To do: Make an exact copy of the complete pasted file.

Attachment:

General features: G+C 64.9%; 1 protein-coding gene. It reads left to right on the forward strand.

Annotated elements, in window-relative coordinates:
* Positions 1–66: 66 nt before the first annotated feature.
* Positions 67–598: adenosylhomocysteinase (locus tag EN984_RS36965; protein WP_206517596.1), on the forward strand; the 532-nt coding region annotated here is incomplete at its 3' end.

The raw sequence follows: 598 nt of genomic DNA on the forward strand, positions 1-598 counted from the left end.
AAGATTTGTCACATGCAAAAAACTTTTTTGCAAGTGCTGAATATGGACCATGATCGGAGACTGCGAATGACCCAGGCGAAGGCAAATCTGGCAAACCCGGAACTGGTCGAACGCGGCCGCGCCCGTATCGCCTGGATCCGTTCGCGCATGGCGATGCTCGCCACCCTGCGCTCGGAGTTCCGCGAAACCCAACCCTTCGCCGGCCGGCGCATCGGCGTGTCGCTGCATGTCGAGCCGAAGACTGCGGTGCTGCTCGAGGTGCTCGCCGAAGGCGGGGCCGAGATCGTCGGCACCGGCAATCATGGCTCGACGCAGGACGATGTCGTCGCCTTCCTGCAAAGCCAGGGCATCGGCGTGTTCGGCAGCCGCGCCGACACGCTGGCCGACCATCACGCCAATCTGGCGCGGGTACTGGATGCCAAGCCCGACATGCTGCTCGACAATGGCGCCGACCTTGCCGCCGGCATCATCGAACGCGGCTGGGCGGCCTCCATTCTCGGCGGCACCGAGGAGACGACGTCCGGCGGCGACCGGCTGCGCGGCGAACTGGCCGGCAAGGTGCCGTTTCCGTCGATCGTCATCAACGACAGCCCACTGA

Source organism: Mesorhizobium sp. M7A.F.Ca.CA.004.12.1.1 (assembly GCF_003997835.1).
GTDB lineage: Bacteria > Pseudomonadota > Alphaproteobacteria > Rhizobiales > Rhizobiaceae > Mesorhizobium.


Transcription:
General features: G+C 64.9%; 1 protein-coding gene. It reads left to right on the forward strand.

Annotated elements, in window-relative coordinates:
* Positions 1–66: 66 nt before the first annotated feature.
* Positions 67–598: adenosylhomocysteinase (locus tag EN984_RS36965; protein WP_206517596.1), on the forward strand; the 532-nt coding region annotated here is incomplete at its 3' end.

The raw sequence follows: 598 nt of genomic DNA on the forward strand, positions 1-598 counted from the left end.
AAGATTTGTCACATGCAAAAAACTTTTTTGCAAGTGCTGAATATGGACCATGATCGGAGACTGCGAATGACCCAGGCGAAGGCAAATCTGGCAAACCCGGAACTGGTCGAACGCGGCCGCGCCCGTATCGCCTGGATCCGTTCGCGCATGGCGATGCTCGCCACCCTGCGCTCGGAGTTCCGCGAAACCCAACCCTTCGCCGGCCGGCGCATCGGCGTGTCGCTGCATGTCGAGCCGAAGACTGCGGTGCTGCTCGAGGTGCTCGCCGAAGGCGGGGCCGAGATCGTCGGCACCGGCAATCATGGCTCGACGCAGGACGATGTCGTCGCCTTCCTGCAAAGCCAGGGCATCGGCGTGTTCGGCAGCCGCGCCGACACGCTGGCCGACCATCACGCCAATCTGGCGCGGGTACTGGATGCCAAGCCCGACATGCTGCTCGACAATGGCGCCGACCTTGCCGCCGGCATCATCGAACGCGGCTGGGCGGCCTCCATTCTCGGCGGCACCGAGGAGACGACGTCCGGCGGCGACCGGCTGCGCGGCGAACTGGCCGGCAAGGTGCCGTTTCCGTCGATCGTCATCAACGACAGCCCACTGA

Source organism: Mesorhizobium sp. M7A.F.Ca.CA.004.12.1.1 (assembly GCF_003997835.1).
GTDB lineage: Bacteria > Pseudomonadota > Alphaproteobacteria > Rhizobiales > Rhizobiaceae > Mesorhizobium.